This southeastward-looking vista from the Mast Camera (Mastcam) on NASA's Curiosity Mars rover shows the "Pahrump Hills" outcrop and surrounding terrain seen from a position about 70 feet (20 meters) northwest of the outcrop.
The component images were acquired on September 17, 2014, during the 751st Martian day, or sol, of Curiosity's work on Mars. The rover team used these images to select a first drilling site on Pahrump Hills, which is part of the base layer of Mount Sharp. The selected drilling location is in the near portion of the pale outcrop to the right of the sand ripples.
The scene includes four distinct features:
1. Sand ripples in foreground, typical of those along the floors of valleys in this area within Gale Crater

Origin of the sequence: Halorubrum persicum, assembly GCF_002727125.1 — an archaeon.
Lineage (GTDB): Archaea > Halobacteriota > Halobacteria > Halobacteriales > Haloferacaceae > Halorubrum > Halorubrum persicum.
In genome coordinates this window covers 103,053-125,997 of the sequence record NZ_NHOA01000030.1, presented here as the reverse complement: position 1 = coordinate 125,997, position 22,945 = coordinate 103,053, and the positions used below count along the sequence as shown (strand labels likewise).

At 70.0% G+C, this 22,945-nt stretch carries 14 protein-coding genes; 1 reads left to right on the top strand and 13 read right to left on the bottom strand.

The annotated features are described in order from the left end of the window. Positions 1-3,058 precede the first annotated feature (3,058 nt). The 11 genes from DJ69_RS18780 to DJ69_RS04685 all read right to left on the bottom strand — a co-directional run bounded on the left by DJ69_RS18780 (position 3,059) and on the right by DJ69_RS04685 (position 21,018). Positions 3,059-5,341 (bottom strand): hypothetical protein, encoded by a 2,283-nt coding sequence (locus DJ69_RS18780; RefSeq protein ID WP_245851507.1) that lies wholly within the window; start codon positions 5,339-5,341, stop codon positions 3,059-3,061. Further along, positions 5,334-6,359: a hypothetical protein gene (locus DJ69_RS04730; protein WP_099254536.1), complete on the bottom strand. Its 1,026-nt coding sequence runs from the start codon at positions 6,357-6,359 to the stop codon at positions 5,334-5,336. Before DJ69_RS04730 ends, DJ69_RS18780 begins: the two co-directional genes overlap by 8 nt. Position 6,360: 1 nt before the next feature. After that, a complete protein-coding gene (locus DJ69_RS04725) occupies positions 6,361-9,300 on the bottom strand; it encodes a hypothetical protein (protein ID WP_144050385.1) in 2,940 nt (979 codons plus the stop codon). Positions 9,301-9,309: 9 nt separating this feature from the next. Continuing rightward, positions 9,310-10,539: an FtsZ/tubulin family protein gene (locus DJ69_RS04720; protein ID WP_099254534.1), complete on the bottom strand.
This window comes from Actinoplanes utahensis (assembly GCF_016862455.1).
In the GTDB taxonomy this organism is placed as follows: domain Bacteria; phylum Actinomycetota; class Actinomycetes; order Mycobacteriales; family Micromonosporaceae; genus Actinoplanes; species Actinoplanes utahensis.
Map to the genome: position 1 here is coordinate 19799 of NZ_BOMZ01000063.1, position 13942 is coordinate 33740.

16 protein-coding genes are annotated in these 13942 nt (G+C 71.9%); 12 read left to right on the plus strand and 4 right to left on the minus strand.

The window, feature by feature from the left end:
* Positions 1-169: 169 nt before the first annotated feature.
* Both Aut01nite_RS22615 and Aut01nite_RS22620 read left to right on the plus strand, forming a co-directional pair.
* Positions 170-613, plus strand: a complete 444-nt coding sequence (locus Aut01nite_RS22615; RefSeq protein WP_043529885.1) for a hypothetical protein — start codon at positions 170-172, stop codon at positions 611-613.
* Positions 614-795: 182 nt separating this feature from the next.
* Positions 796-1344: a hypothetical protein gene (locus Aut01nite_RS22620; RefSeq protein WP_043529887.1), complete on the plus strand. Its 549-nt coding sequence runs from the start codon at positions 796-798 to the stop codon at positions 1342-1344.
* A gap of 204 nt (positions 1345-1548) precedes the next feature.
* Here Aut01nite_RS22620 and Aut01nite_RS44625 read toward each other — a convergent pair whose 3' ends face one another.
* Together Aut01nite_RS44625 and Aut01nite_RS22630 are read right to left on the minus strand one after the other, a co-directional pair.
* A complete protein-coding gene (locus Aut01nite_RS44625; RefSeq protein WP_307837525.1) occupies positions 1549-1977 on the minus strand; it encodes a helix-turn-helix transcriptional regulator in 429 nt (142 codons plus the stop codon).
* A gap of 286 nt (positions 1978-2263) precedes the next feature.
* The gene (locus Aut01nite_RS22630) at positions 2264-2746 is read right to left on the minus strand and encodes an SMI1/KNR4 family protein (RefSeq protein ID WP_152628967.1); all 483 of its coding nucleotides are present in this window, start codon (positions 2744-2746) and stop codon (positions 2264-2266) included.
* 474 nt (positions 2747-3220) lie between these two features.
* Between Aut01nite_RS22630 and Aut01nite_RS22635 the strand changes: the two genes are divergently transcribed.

2. The Pahrump Hills section of the Murray formation, where approximately 60 vertical feet (18 meters) of rock layers are exposed
3. A darker ridge off in the distance toward the left
4. Northwestern slopes of Mount Sharp in the background, where an abrupt transition is apparent between the buttes and valleys in the lower part and the tilted and carved beds of the upper part
This view combines several exposures taken by the Mastcam's left-eye camera. The color has been approximately white-balanced to resemble how the scene would appear under daytime lighting conditions on Earth.
Image credit: NASA/JPL-Caltech/MSSS
Note: For more information, see PIA18607: Curiosity Mars Rover's Route from Landing to 'Pahrump Hills', PIA18609: First Sampling Hole in Mount Sharp, PIA18610: Resistant Features in 'Pahrump Hills' Outcrop, and NASA Rover Drill Pulls First Taste From Mars Mountain.